United’s attack showed some urgency then. Just before halftime, Darwin Quintero earned a penalty kick which he buried effortlessly in the upper right corner. It was the DP’s first goal on home turf. And the supporters gave it a warm, exuberant welcome.

After halftime, the rollercoaster continued. Good chances were followed by turnovers which could have proved costly if it weren’t for some patented MNUFC luck. In the 66th minute, keeper Bobby Shuttleworth miraculously saves Manotas’ header, eliciting from the crowd a sigh of relief, mixed with disbelief, that could likely be heard by passengers on the train platform across the street from the stadium.

More disbelief followed minutes later. No one was shocked when the Loons missed any chance of scoring on a set piece (the club’s record on set pieces is a tradition from well back in their NASL tenure). The surprise came when winger Miguel Ibarra collected the ball and crossed it into the box where it met the heel of… Ibson?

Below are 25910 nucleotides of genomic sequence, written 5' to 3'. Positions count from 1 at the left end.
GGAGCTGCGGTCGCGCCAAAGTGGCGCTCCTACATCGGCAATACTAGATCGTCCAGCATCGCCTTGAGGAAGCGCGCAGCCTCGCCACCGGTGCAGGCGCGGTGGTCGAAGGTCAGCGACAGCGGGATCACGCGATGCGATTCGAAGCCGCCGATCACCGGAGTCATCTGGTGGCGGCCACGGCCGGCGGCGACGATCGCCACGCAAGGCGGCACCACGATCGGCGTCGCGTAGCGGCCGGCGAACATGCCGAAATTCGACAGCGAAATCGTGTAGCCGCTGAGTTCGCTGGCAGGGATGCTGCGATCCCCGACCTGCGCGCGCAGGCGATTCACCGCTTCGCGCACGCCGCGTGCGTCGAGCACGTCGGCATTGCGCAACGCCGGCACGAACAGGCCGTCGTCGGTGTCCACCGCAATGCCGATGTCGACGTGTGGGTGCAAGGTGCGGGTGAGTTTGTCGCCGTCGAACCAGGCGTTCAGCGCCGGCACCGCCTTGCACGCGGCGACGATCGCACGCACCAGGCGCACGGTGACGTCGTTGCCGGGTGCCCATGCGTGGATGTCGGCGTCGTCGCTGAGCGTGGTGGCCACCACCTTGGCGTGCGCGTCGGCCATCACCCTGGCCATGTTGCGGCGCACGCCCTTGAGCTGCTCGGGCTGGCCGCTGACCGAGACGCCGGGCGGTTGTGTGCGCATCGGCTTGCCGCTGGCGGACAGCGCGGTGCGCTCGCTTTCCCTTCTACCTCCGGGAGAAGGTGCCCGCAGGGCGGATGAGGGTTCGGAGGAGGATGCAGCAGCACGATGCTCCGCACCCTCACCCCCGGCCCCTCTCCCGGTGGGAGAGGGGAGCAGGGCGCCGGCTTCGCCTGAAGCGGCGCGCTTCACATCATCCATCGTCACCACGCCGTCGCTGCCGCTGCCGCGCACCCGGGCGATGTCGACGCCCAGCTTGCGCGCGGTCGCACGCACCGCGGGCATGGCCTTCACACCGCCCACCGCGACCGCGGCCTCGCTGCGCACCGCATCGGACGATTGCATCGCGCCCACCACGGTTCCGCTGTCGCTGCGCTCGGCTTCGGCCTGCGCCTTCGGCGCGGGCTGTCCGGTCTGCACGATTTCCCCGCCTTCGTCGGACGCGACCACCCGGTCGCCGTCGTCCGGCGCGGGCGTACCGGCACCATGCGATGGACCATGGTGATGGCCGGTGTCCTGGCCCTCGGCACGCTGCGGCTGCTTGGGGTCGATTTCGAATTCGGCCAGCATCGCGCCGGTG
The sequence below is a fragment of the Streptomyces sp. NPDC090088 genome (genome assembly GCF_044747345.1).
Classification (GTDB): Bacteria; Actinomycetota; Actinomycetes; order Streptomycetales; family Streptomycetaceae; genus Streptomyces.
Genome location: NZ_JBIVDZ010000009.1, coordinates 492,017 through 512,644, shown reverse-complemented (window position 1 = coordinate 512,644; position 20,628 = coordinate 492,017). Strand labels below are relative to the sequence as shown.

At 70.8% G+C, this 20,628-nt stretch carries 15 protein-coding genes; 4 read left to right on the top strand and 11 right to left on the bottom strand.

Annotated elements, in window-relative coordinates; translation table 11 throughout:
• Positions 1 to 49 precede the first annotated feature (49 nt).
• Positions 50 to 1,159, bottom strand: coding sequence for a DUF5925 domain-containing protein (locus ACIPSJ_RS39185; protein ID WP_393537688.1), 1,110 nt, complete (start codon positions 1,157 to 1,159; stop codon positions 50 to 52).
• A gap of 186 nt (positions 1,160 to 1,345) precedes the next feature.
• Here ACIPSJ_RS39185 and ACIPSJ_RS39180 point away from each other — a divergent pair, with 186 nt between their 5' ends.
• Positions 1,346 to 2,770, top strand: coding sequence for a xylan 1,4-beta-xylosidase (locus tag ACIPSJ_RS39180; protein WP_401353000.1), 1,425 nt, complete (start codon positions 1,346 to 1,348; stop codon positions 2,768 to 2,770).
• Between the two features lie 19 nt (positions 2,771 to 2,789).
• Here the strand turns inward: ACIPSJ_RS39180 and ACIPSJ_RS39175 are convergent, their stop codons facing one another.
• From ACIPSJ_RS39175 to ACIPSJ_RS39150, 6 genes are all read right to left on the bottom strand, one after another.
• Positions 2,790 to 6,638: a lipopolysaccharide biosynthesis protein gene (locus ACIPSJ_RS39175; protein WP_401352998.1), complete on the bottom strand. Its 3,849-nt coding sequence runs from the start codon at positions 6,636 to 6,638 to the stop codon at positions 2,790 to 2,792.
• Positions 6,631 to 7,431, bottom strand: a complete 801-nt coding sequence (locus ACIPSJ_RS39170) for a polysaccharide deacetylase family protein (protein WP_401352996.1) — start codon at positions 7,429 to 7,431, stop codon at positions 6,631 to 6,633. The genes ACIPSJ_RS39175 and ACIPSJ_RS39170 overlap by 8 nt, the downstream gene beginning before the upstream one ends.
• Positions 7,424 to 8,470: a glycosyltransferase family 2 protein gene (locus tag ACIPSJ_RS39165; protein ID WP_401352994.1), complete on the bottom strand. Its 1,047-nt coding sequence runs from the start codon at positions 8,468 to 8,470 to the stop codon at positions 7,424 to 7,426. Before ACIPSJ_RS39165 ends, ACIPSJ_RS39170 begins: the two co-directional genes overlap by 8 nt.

When coach Adrian Heath was asked during the post-match presser what he thought Ibson was doing in that position, his first reaction was to grin and shake his head. Ibarra responded similarly when he met with the media in the locker room.

Regardless of how he got to that spot, which VAR thankfully confirmed to be on-side (it was close), Ibson now has two goals this season. Sure, both drew cheers of “Goal!… Ibson?” But this crowd only asks so many questions about home goals. Ibson certainly isn’t asking questions either:

This goal broke the streak. It secured three points. It extended Minnesota’s record to 2-1-0 at home, where the club will play four of its next five games. Was it pretty? No. Was it a little frustrating and perplexing at times? Oh, yes. Yes, it was.